As far as the trains, we found them more accomodating than I'd thought they'd be -- both shinkansen & local trains. We took off the wheels & pedals, and wrapped up the bikes in plastic sheeting and lots of tape. It's a surprisingly small package then, and we could get them into various baggage areas on the trains. Every line is different, so often it's a matter of racing to get everything in the door, and then moving it around between cars once you're out of the station. People occasionally gave us strange looks (mostly kids), but we mostly had no problems with the official train people.
The only time we got in trouble was when we assembled the bikes before leaving the station, and then wheeled them out, fully loaded, through the exit gate. I'm not quite sure what the problem was (my Japanese and the station-attendent's English didn't overlap), but he patiently explained something to us over & over again, and we apologized over & over, and eventually he let us go. But, it seems prudent to keep a low profile.
The traffic & roads were fine where we were (northern Honshu, E. coast of Iwate), save for the occasional tire-grabbing grate. Note that the city names (on road signs) are often written only in Kanji, but that just makes it more interesting.
|Henry Throop Â Â (303) 492-1628|
|Laboratory for Atmospheric and Space Physics|
|University of Colorado, Boulder Â 80309-0392|
George, I live in Japan and have taken my mountain and road bikes to various Asian cities.
United sold me a cardboard box large enough for my mountain bike to fit in without major disassembly. I only took off the pedals and turned the handlebars 90 degrees. The box cost 10 dollars US. United has never charged me a specific bicycle fee on any of their flights in Asia. They were always helpful, providing tape when asked and promptly taking my bike away when I checked in. I have had none of the horror stores I read about from the domestic United.Duane Brosky, May 28, 1999
Japan - Trains
I have carried my bike on the train in Japan. The Japanese have this unusual rule that you can carry a bike on the train but it must be covered. So I bought a flimsy bike bag for 45 dollars US that covers the bike. No padding or protection but no hassle from the staff either. And no charges.Duane Brosky, May 28, 1999
Jan Boonstra's touring site
Jan Boonstra's touring site specializes in Korea and the far eastJan Boonstra, March 20, 1999
VIA (Canadian Railroad)
About six or seven years ago, my brother and I took the VIA Train from Jasper to Vancouver. We had cycled to Jasper from Montana. When we arrived at the Jasper Station, we went to purchase a ticket on the next train. The ticket agent was extremely rude. She gave me a tongue lashing for not having a reservation. I was perplexed as the train was not three quarters full. VIA charged us to transport our bicycles and we were told to go to the baggage car where a baggage car worker would load our bicycles on to the train.
Well, there was no baggage car worker! We finally got up into the baggage car ourselves and managed to tie up our bicycles securely. Hell, I could have taken half the bags off the car as there was no security at all. The trip to Vancouver was another matter. The VIA Rail employees were useless and to make matters worst, they were rude. A number of them referred to some Japanese students as "the gooks". It was unbelievable! I am surprised that VIA Rail is still in business after my experience.Thomas Martin, January 22, 1999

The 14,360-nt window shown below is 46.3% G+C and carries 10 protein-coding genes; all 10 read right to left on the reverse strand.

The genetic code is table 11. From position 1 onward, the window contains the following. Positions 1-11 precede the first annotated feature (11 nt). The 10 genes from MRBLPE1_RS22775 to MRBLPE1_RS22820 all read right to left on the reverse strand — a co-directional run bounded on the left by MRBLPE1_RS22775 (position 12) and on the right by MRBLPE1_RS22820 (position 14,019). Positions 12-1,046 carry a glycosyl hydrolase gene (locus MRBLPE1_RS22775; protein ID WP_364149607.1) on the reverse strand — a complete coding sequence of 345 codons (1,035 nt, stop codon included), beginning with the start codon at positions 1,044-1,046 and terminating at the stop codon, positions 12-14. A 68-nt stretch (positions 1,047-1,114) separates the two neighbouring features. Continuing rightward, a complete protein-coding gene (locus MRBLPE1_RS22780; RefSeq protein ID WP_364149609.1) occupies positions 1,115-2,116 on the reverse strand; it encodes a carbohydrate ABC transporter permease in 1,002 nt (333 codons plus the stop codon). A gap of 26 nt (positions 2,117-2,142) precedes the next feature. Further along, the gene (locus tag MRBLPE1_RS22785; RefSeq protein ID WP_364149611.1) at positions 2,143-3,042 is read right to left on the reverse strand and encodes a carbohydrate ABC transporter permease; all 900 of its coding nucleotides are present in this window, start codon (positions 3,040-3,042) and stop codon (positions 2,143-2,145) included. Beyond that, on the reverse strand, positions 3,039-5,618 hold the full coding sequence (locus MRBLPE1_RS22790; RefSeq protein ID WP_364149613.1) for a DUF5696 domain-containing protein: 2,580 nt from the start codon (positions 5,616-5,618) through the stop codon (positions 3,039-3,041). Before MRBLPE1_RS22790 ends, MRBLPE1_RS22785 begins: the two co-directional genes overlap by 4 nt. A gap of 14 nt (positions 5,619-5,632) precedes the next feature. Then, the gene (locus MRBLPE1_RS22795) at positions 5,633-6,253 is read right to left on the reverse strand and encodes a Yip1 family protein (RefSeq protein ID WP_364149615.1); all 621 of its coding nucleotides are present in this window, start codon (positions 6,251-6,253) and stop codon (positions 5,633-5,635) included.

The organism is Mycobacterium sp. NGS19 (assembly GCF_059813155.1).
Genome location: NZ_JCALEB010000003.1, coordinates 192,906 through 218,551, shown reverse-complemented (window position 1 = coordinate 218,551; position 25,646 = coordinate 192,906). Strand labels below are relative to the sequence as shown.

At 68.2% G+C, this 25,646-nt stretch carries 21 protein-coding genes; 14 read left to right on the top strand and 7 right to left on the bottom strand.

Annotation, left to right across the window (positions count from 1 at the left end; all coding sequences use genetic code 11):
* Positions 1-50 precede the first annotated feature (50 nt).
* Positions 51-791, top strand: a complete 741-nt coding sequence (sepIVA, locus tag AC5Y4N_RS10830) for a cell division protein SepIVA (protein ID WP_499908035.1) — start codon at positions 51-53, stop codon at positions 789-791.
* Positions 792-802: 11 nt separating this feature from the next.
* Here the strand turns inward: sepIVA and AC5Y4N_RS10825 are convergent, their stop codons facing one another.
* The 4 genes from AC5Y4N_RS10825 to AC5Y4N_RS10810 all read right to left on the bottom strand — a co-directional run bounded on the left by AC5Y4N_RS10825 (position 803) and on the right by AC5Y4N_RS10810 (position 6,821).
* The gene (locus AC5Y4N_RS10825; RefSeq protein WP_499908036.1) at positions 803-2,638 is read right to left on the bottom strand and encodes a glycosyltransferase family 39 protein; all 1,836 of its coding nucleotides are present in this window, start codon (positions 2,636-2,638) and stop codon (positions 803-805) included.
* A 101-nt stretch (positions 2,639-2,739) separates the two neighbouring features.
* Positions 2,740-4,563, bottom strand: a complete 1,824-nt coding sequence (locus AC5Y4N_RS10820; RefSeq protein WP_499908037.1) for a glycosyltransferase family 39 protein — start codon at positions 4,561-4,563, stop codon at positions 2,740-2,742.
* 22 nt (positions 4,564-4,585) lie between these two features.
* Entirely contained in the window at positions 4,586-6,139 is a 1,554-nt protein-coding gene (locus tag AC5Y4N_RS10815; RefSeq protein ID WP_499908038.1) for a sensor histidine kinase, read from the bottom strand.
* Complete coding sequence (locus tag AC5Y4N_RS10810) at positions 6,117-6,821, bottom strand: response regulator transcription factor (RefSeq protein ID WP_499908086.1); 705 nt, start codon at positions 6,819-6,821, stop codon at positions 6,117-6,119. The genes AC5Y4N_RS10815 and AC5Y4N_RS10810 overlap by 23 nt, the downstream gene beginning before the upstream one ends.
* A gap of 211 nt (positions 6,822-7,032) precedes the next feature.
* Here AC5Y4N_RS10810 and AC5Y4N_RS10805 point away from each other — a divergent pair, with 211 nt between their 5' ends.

Recently in light of all the talk regarding the hidden cost differences between airlines. I made an inquiry to the Kansai Airport (Osaka , Japan) branch of Malaysian Airlines about their policy on bicycles as check-in luggage. I was sent a whole scree of photocopied regulations and a letter. The letter mentioned (as I interpreted it to mean) that the bicycle would be treated as a fragile item - no explanation was given of the consequences. However one of the photocopies was of a 'limited release' (based on the assumption that a bicycle is a fragile or inadequately packed object) that I would be asked to sign. I plan to pack the bike wrapped in my sleeping bag in a cardboard box, unfortunately there is no option that I will take a hard case.
Is such a limited release a fair one in this situation? Can I expect to be able to take the bike on the plane if I refuse to sign it? Any advice from anyone would be apreciated.
Mailing Address Urban Nakasuga B202, Nishitomii 1259-3, Kurashiki-shi, Okayama-ken 710, Japan. Phone +81-86-422-1658Roderick Oliver, July 03, 1997
Bike FridayI would appreciate it if anyone has good feedback on bags that work well with the Bike Friday, and seem generally well-made. If they also have the added plus of converting to back packs, I would love to hear about them even more. Paul Evans
On our NWTs we use Ortlieb rollers, which are extraordinarily convenient and absolutely waterproof. When mounted fully back they clear my size 10 (Canadian) or 45 (European) shoes, although not by a lot. When centered they clear my wife's size 7 (Canadian) shoes. I carry 70 to 90 pounds on the back, using a large Ortlieb duffel that clips to the top of the panniers, and nothing on the front save a handlebar bag. The bike feels heavy but handles as though it were unladen.
5 Grandview Court
Dundas, ON L9H 5C8 Canada
telephone & fax: (905) 627-7035
Tokyo, Japan - (Narita)
On leaving Narita Airport: follow the access road past terminal 1 and turn left toward the Narita Airport Rest House Hotel. In about 1/4 mile bear left to
pass through a pedestrian employee gate to leave the airport boundary.
Dan Phillips, August 17, 1996
Ride about 1/4-1/2 mile and turn right to cross over the freeway toward the Holiday Inn-Narita. At that point you are on a rural road away from the airport area.
Osaka, Japan - (Kansai)
As Kansai Airport is on a manmade island 5km offshore from the main land, passenger have to go by bridge by car or by rail. Express way on the bridge is only for car and motercycle with over 125cc engine. You have to take railway to main land. with packed bicycle
We are looking forward you to visit Kansai.
International Affairs Division
Kansai International Airport tel +81-724-55-2109